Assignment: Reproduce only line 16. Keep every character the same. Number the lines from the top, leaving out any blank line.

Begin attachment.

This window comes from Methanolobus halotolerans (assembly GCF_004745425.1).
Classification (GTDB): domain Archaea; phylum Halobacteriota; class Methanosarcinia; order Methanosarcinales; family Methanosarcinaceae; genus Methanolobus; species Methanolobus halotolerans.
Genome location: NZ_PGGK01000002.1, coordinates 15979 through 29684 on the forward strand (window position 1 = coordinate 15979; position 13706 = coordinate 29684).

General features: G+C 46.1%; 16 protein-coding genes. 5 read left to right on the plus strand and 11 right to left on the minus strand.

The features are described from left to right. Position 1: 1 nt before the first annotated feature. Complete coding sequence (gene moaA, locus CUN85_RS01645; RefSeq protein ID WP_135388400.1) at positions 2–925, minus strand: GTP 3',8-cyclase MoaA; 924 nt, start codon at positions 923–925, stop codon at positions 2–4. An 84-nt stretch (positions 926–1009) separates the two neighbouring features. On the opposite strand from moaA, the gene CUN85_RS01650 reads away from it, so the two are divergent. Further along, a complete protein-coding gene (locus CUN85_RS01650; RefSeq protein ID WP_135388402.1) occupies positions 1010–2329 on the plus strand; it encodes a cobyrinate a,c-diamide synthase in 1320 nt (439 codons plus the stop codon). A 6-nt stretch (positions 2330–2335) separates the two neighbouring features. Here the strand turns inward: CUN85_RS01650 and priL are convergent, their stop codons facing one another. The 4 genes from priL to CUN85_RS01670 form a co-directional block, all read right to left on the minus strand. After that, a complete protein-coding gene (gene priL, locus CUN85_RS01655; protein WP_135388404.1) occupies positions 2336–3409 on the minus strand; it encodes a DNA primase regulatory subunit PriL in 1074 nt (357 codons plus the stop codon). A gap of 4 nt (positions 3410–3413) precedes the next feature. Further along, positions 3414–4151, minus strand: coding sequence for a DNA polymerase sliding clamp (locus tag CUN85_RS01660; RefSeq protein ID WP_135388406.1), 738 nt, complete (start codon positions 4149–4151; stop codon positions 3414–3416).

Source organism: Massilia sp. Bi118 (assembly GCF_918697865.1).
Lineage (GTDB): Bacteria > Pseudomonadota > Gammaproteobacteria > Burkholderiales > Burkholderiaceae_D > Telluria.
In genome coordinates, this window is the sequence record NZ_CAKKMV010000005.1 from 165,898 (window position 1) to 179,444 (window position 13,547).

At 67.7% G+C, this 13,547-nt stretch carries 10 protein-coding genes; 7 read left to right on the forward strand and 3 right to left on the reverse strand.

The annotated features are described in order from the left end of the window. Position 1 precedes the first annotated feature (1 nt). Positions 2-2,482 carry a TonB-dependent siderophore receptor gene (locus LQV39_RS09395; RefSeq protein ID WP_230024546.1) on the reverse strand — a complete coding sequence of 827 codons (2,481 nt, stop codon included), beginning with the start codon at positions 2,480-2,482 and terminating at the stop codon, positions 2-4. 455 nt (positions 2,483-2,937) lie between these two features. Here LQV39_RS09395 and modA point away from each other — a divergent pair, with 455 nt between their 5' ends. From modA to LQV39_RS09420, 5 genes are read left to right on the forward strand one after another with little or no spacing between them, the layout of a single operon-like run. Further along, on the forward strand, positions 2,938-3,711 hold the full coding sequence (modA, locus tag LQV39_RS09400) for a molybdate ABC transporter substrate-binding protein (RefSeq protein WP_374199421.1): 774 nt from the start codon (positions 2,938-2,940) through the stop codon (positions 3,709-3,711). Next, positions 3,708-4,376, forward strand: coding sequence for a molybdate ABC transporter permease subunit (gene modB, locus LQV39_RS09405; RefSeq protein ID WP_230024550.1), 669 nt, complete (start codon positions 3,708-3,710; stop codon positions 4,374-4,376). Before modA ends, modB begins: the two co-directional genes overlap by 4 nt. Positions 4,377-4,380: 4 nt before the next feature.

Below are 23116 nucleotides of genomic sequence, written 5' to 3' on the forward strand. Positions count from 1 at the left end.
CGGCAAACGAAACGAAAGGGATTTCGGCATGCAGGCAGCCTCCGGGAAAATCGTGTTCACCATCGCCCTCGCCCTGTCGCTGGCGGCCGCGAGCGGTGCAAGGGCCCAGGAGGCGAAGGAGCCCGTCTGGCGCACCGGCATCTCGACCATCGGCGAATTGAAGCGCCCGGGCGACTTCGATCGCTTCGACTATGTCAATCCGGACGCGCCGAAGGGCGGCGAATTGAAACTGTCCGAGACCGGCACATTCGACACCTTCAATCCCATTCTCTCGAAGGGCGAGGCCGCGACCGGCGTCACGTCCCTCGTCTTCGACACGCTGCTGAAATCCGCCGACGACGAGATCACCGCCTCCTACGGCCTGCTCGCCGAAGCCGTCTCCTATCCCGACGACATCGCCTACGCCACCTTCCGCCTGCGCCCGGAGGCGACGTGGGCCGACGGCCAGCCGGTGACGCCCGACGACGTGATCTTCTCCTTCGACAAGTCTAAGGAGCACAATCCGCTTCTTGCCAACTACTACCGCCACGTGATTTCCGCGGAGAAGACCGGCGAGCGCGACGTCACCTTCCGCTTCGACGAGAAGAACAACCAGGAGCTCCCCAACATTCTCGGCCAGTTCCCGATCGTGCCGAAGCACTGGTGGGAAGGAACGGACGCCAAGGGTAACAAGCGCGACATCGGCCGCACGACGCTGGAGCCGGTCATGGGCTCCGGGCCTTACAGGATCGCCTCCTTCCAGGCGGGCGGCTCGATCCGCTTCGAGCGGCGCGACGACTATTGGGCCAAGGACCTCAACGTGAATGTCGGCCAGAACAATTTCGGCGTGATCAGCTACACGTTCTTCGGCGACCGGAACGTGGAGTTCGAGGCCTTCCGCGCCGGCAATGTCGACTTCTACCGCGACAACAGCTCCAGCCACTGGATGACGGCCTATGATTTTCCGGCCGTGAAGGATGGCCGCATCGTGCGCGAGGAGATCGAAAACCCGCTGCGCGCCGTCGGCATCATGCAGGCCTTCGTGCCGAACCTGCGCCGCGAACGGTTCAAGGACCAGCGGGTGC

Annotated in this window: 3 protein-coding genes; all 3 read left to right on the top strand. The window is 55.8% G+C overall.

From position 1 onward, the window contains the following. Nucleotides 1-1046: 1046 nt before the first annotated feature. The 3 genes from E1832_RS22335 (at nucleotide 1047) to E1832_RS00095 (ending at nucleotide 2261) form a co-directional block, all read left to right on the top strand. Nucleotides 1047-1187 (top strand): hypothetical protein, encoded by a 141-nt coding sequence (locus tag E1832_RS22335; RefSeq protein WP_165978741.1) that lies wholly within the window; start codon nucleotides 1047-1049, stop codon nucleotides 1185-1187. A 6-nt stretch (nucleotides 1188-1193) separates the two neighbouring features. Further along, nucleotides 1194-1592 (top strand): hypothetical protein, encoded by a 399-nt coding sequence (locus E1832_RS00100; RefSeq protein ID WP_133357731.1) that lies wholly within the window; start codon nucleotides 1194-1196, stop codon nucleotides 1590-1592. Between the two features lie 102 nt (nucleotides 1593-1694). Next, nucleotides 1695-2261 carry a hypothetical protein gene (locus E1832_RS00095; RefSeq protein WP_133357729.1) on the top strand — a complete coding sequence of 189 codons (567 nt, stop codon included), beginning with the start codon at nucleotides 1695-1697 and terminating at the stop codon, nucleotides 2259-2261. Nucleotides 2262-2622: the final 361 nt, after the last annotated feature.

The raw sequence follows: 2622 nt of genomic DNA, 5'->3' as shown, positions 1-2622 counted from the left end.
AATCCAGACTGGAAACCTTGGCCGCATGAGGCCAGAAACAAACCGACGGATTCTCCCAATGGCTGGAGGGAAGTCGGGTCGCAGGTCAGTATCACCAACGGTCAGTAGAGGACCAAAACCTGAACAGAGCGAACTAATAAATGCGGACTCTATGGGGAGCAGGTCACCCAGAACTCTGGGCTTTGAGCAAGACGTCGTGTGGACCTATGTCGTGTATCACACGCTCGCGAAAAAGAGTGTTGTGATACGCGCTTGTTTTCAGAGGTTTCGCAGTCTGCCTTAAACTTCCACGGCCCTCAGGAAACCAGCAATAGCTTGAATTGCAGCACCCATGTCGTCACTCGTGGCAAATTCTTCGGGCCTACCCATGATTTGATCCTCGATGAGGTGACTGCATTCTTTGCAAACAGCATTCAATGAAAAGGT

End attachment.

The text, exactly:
AATCCAGACTGGAAACCTTGGCCGCATGAGGCCAGAAACAAACCGACGGATTCTCCCAATGGCTGGAGGGAAGTCGGGTCGCAGGTCAGTATCACCAACGGTCAGTAGAGGACCAAAACCTGAACAGAGCGAACTAATAAATGCGGACTCTATGGGGAGCAGGTCACCCAGAACTCTGGGCTTTGAGCAAGACGTCGTGTGGACCTATGTCGTGTATCACACGCTCGCGAAAAAGAGTGTTGTGATACGCGCTTGTTTTCAGAGGTTTCGCAGTCTGCCTTAAACTTCCACGGCCCTCAGGAAACCAGCAATAGCTTGAATTGCAGCACCCATGTCGTCACTCGTGGCAAATTCTTCGGGCCTACCCATGATTTGATCCTCGATGAGGTGACTGCATTCTTTGCAAACAGCATTCAATGAAAAGGT